“When I left journalism, I thought getting into PR probably wouldn’t be that big of a leap – I knew a lot of people that had made the transition,” said Jennifer Martinez. “But I found it really difficult. I went on so many interviews and people were asking me ‘what are your skills’, ‘do you even know what a briefing book is’… It was tough.”
Eventually Jennifer got her lucky break with a boutique tech PR agency and from there to an in-house role for a cyber security company, then Facebook. Her conclusion: “You can teach people PR skills, but you can’t teach people hustle and you can’t teach them passion for what they do.”
Tanya, founder and owner of PR with Heart©, had a similar story. “Why I ventured out on my own has a lot to do with the fact that I wasn’t getting a big break in the PR industry. I was getting some internships. I was getting some offers. But nothing that really excited me or promised to fulfil me. I had this feeling that you could combine the super powers of community relations and public relations to make what I call social impact relations. And that’s what I set out to do,” she said.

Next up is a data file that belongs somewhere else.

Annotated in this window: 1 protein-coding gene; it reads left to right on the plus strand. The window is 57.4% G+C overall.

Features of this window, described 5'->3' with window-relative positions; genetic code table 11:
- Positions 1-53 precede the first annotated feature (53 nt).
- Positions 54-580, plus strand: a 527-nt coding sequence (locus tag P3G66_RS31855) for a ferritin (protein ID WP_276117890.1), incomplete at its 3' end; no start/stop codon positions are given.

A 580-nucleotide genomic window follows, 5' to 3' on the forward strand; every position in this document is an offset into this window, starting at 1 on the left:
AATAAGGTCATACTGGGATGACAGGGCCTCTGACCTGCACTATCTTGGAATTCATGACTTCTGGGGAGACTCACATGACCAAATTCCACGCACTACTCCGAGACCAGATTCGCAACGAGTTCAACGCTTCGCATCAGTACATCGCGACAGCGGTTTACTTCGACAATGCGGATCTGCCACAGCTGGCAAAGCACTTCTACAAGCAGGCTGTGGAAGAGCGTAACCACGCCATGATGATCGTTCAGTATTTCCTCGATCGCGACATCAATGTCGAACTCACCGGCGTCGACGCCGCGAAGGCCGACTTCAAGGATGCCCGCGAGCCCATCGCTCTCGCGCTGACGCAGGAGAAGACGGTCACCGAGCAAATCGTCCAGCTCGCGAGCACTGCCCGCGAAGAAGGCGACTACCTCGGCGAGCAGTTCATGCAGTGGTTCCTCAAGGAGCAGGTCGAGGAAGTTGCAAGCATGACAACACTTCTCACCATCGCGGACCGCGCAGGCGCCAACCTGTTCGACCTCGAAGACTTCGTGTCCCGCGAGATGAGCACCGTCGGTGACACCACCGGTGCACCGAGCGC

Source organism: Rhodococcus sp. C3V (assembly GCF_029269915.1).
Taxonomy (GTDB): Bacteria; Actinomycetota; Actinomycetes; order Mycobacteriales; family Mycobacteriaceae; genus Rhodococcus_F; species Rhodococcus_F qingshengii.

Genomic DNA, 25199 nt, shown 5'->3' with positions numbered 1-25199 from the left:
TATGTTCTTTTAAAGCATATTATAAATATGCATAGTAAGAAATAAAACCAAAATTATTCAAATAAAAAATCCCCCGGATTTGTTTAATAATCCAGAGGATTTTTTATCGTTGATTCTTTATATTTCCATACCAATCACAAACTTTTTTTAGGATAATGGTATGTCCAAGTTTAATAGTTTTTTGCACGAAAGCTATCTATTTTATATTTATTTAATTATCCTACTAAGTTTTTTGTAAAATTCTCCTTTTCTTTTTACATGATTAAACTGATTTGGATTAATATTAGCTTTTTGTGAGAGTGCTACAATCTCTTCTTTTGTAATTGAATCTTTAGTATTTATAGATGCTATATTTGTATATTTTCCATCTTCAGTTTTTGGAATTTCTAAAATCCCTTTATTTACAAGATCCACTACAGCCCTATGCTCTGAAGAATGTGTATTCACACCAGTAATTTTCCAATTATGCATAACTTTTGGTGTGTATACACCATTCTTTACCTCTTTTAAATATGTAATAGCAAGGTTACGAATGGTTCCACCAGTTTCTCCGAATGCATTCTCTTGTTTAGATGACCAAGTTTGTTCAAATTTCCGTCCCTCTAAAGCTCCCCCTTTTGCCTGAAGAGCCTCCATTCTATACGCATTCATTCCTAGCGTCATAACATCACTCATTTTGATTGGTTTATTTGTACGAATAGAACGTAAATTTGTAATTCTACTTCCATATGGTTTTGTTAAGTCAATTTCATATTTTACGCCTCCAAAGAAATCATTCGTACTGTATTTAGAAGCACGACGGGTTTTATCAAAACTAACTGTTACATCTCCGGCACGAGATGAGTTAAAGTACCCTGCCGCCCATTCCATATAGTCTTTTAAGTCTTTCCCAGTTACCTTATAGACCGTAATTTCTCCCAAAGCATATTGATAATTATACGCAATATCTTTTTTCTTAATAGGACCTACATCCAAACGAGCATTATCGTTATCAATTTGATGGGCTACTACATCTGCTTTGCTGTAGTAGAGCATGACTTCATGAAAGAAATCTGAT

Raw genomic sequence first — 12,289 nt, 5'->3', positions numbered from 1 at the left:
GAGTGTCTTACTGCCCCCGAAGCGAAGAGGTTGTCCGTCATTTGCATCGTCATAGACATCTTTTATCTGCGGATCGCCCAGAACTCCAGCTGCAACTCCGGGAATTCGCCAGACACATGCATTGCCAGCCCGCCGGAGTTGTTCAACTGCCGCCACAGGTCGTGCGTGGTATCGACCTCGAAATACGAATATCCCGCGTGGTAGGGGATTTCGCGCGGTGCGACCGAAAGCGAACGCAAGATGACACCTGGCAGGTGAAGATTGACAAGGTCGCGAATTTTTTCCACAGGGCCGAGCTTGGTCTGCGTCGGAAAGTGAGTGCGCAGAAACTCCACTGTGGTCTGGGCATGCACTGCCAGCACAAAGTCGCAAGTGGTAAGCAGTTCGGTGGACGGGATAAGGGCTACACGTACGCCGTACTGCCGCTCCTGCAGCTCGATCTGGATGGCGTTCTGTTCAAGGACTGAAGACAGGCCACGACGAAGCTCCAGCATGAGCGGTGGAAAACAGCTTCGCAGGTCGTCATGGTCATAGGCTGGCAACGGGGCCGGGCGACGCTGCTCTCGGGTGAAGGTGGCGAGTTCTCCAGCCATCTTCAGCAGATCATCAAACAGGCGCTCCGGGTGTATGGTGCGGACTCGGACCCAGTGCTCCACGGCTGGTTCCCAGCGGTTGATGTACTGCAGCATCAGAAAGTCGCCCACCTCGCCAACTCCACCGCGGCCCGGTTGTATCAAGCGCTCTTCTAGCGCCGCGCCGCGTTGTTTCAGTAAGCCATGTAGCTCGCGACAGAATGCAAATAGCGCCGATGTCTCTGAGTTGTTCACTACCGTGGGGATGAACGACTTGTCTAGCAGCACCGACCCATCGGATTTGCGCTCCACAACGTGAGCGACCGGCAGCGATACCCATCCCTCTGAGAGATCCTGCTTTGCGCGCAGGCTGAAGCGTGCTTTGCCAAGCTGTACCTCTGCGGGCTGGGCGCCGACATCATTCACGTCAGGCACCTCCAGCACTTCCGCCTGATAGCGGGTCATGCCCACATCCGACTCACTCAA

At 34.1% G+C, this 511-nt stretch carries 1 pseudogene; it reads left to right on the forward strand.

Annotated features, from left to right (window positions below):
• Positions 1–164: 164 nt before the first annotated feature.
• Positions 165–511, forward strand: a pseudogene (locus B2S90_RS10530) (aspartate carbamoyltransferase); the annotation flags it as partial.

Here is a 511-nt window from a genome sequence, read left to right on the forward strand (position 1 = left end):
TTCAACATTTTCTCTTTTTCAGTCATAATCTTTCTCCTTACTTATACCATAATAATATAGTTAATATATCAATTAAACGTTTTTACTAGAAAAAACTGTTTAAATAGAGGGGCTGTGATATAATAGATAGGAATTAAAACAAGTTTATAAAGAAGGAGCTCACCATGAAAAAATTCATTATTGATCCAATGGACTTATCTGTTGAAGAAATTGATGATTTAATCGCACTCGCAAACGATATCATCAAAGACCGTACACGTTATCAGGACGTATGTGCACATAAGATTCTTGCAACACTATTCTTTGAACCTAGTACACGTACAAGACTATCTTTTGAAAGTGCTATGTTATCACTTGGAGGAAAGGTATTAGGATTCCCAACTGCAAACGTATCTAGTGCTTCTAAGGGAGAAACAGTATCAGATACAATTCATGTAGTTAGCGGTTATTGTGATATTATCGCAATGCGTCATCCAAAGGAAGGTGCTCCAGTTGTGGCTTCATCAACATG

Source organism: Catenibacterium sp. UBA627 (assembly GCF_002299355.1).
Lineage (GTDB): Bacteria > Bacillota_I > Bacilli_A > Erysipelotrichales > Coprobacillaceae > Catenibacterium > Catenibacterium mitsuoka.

Today, as a freelancer, Tanya finds that her understanding of cultures and communities, the Hispanic community, coupled with data-informed strategies, usually help her land the business she wants.
FleishmanHillard’s Sasha Quintana credited her experience at an HBCU, Howard University, for giving her the confidence and the tools to pursue a career in communications and aim high from the beginning: “It was a life-changing experience for me to be around so many people of color – especially professors and mentors. I remember my college counselor (who still works there) told us on the first day, ‘Everybody here has to leave with five internships. And not internships with little tiny companies that nobody knows. No, you’re going to be interning on the Hill.’”
Our event wrapped up with Sasha giving her advice for new entrants into the industry and all three speakers providing advice for employers:
Advice for new Latin professionals